For many metaverse skeptics, it may seem like the virtual worlds of the metaverse are nothing more than hyped-up video games for teenagers, but metaverse investing is more important and nuanced than it may seem. Metaverse real estate, virtual property you can hold with a verifiable virtual deed, is a serious pursuit for many.
Although prices across the board have dropped significantly since the crypto winter started in the spring, metaverse real estate is a long way from being down and out. Despite the instability brought to financial markets by Russia's invasion of Ukraine, global inflation, supply chain shortages, an ongoing pandemic, and rising interest rates, virtual real estate continues to command the attention of a huge range of investors, from individual land holders to small virtual real estate companies and even corporations looking to get in on the market.
Here are a few reasons you should be paying more attention to this emerging asset class.
1. Financial leaders are already taking note
Although financial institutions aren't all-knowing, they do tend to have a way with money. And they have analysts who can help them to figure out just how much a potential new investment might be worth to them in the longer term. That's why when Citigroup published a report in March predicting the metaverse could be an $8 trillion to $13 trillion addressable market by 2030, people took notice.
A lot of things have changed in investment markets since March, but consulting firm McKinsey & Co. still felt pretty bullish about the metaverse. It issued its own prediction in June of a $5 trillion market in the metaverse by 2030. Even that wasn't the last word on the subject. DBS Bank, the largest bank in Southeast Asia, also issued a prediction for a market value of between $3 trillion and $11 trillion by 2030 in a research report in July.
Reports are great, but when it comes to boots on the ground, financial leaders are still not shy about their enthusiasm for the metaverse. Investment banks JPMorgan Chase and Fidelity have both established their own virtual offices and interactive experiences in metaverse platform Decentraland (MANA -1.52%).
2. People are running real businesses out of the not-so-real world
There are a number of companies finding ways to make their metaverse real estate purchases worth a lot more than just the money they spent on acquisition. For example, Tokens.com is a huge landlord for metaverse properties, offering consulting services and virtual real estate rentals to companies around the world under its Metaverse Group subsidiary.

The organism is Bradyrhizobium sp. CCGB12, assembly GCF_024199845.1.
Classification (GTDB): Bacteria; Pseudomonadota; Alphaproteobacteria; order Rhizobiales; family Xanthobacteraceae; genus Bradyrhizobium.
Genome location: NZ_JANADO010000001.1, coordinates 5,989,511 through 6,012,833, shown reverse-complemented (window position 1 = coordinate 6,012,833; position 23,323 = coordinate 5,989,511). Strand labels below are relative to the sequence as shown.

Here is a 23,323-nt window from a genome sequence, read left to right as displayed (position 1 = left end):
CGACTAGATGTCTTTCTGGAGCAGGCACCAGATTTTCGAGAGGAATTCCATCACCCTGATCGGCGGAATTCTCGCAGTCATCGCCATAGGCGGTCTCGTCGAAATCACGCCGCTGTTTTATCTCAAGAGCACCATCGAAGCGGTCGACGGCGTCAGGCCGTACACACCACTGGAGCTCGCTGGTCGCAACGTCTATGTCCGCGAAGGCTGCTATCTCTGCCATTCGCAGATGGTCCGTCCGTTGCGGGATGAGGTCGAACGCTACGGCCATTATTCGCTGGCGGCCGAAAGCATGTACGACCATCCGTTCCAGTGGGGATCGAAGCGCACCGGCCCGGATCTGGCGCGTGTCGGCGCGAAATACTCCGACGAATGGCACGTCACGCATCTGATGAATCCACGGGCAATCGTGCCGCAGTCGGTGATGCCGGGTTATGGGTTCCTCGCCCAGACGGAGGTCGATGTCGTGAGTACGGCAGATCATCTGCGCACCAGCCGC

Another big player is privately held metaverse landholder LandVault (formerly Admix). This company also connects brands to metaverse real estate projects, as well as providing design services for those spots. In a recent interview with Fast Company, owner Sam Huber explained that the company earns rents upward of $60,000 per month per property for custom-designed structures in metaverse worlds.
These are just a few examples of the real-world money coming out of the virtual worlds of the metaverse.
3. Brands are finding more and interesting ways to put the metaverse to work
Although fashion brands have made a lot of noise with their entry into the metaverse (and rightfully so), there are lots of other companies finding their homes on the digital streets of platforms like Decentraland and The Sandbox (SAND 0.02%).
For example, HSBC Bank has picked up a chunk of land in virtual world The Sandbox to build a virtual stadium for both sporting events and e-sports, and although the final stadium isn't complete, it can be assumed this will look like other stadium models in the metaverse, with live play appearing on large screens in stadium settings where other team-branded events take place; Paramount Global's CBS has entered at Decentraland, with a property built exclusively to promote its popular program Ghosts.
Samsung has famously built a digital twin of its 837 store in Decentraland, as well, where it regularly hosts new product releases that allow customers to interact with digital copies of products, watch videos about said releases, and even order for home delivery. Even Honda and Hyundai have their own virtual car lots to help with new vehicle launches in the metaverse, with interactive displays and metaverse-only incentives if you choose to visit a metaverse dealership. Products still have to be ordered from secure websites, but the far more immersive experience for a variety of items can answer more questions, build brand loyalty, and create a (mostly) end-to-end sales experience.
The metaverse is for serious investors, as well as virtual explorers
Although it might seem like child's play to build digital buildings and host digital events in a virtual world, these activities are becoming very serious pursuits for many. As the metaverse expands, so will the opportunities for all kinds of companies and brands. Those early adopters may find that they're a few steps ahead of the rest of the world as adoption of this virtual space grows.
Buying metaverse real estate now, rather than waiting for some time in the future, is a solid move if your company can benefit from a virtual experience for potential customers, or you'd like to get involved in designing and creating the metaverse as a real estate developer.